The recent action of issuing a "watch list notice" by AWG (Aviation Working Group) is laced with double standards, a spokesperson with the Wadia Group which owns the struggling airline Go First, said on Sunday.
AWG should focus on ensuring that its own members abide by international arbitration awards rather than issuing threatening watch list notices to India and quoting the Cape Town Convention (CTC) to influence the proceedings currently being heard in the National Company Law Appellate Tribunal (NCLAT), the Wadia Group spokesperson said further.
The Wadia Group spokesperson also advised the AWG to first address the root cause by advising Pratt & Whitney to comply with the law and abide by the award issued by the emergency arbitrator appointed in accordance with the 2016 Arbitration Rules of the Singapore International Arbitration Centre (SIAC) to which, Pratt and Whitney voluntarily submitted themselves.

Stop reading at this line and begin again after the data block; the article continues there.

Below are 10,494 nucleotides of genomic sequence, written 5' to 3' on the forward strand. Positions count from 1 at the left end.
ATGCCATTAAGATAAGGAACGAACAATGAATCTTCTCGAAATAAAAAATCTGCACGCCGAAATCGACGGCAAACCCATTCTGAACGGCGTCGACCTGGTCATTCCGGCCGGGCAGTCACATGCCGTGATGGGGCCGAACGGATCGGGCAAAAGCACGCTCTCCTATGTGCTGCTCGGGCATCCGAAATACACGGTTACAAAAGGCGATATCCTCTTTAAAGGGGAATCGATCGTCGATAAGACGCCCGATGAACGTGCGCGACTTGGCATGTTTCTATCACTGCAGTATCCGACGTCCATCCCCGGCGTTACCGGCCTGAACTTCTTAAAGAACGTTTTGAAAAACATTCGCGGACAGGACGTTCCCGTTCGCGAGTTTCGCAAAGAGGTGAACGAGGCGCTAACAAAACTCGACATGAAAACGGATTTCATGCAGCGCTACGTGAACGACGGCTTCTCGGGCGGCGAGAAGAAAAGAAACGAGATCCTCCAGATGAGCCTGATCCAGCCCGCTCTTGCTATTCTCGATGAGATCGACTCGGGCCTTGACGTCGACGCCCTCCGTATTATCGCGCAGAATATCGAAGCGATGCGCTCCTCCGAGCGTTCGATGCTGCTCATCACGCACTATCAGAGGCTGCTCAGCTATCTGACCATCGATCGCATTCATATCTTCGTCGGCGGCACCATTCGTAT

The membership of AWG constitutes companies like Airbus, Boeing, Pratt & Whitney, SMBC Aviation and other OEMs and lessors.
Two awards issued by the international arbitrator directed Pratt & Whitney to take all reasonable steps to release and dispatch without delay to Go First at least 10 serviceable spare leased engines by 27 April 2023 and a further 10 spare leased engines per month until December 2023, with the objective of Go First returning to full operations and achieving GoFirst's financial rehabilitation and survival.
Go First received no engines as Pratt & Whitney has chosen to frustrate the execution of the order. Pratt & Whitney, in essence, has abused international conventions and contractual obligations by refusing to comply with the ruling of the international arbitrator to which all reputable companies are bound, including AWG's members.